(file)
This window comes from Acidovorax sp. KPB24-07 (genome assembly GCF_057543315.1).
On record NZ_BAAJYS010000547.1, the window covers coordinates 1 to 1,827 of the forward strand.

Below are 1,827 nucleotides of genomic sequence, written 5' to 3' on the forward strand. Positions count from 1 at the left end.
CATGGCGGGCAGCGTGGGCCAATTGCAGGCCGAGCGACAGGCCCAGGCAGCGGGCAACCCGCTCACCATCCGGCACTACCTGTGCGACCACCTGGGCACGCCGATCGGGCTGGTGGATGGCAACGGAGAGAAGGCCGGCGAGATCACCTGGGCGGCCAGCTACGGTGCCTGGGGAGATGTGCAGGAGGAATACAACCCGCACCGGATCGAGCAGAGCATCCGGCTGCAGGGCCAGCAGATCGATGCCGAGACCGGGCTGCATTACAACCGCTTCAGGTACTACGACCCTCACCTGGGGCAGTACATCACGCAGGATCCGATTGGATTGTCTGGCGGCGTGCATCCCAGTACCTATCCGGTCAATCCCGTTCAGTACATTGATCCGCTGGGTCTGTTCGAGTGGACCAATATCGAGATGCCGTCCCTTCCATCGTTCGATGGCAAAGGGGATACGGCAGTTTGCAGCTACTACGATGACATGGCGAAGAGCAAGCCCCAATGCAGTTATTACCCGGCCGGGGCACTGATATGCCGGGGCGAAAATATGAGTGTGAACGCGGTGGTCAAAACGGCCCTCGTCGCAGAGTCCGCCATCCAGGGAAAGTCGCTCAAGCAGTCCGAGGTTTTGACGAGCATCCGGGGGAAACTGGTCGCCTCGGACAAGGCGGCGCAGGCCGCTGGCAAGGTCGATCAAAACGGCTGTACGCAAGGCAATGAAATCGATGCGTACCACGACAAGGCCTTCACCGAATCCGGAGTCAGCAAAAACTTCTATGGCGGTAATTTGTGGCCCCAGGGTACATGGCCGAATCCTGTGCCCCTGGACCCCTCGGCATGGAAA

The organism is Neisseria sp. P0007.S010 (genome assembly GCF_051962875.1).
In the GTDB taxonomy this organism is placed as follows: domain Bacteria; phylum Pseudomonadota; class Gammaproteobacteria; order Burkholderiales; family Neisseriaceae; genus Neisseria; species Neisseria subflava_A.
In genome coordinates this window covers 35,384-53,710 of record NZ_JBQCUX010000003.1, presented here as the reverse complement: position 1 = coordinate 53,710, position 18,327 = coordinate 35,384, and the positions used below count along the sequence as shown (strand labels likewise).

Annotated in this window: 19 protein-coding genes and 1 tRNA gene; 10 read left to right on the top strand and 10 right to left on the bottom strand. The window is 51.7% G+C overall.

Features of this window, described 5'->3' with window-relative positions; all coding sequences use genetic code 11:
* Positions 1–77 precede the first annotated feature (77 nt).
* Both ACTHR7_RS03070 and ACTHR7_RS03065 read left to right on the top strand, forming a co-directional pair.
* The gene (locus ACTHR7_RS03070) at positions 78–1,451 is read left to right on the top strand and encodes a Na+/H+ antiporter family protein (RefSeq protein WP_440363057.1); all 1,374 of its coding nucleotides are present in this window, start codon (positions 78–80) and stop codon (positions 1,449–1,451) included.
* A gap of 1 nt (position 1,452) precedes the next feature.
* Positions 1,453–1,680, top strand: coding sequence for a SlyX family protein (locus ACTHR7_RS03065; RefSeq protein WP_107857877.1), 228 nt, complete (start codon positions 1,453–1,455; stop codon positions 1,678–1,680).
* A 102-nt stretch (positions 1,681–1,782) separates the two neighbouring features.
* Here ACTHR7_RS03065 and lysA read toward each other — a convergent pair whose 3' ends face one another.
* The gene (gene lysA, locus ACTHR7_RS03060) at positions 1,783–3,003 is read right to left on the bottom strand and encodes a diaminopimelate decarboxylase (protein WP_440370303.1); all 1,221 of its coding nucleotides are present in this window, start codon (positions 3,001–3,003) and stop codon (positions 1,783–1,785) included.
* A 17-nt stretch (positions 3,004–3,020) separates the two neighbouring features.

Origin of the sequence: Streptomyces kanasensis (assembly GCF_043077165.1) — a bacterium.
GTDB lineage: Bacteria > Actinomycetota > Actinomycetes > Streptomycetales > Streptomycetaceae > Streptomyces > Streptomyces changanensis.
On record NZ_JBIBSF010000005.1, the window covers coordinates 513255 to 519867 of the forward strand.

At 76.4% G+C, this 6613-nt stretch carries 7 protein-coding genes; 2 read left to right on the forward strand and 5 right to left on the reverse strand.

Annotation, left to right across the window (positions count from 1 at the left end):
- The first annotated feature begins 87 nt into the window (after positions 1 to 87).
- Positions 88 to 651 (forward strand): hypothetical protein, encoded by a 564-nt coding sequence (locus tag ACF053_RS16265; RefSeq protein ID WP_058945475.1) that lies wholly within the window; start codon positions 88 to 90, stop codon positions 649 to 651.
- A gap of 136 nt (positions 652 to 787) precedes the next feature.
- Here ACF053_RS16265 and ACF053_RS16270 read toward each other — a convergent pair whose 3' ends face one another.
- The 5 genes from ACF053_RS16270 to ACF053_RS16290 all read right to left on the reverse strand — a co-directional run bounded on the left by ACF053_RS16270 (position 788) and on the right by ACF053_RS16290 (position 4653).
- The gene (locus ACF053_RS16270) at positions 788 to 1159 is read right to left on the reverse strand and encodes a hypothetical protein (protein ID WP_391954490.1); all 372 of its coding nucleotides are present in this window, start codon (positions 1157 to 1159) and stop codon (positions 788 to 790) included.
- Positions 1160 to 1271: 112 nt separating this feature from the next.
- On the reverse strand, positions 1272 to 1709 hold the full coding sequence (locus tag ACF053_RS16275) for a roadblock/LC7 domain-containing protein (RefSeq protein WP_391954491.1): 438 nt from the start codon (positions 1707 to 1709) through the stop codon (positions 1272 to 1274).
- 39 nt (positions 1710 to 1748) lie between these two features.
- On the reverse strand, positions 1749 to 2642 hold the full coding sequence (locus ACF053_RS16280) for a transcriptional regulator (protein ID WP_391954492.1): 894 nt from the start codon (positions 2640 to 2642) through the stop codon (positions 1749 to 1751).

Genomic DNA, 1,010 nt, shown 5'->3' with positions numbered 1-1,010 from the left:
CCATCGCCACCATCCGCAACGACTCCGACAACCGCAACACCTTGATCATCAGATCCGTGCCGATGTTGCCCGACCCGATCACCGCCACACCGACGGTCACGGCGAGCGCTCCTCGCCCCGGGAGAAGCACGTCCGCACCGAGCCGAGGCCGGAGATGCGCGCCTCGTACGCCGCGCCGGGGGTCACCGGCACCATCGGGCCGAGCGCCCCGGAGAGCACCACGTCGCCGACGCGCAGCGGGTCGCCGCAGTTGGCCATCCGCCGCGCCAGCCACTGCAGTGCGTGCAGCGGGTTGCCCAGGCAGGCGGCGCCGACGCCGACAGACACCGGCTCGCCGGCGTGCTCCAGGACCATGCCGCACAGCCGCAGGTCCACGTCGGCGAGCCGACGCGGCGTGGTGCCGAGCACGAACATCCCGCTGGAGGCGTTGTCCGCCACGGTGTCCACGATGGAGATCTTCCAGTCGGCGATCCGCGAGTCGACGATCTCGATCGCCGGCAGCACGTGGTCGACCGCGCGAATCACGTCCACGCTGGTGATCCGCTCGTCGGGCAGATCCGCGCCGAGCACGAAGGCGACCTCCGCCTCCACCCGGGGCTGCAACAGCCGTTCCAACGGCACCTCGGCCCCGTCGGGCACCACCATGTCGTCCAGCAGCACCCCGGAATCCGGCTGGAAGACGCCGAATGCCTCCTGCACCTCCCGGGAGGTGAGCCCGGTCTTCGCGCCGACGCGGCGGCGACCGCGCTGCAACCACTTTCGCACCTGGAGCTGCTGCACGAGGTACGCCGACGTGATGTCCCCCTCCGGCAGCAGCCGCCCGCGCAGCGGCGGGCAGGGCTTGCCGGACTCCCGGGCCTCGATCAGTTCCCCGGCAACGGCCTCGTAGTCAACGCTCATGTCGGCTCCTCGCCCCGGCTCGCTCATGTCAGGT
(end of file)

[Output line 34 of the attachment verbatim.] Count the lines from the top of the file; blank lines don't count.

Genomic DNA, 1,010 nt, shown 5'->3' with positions numbered 1-1,010 from the left: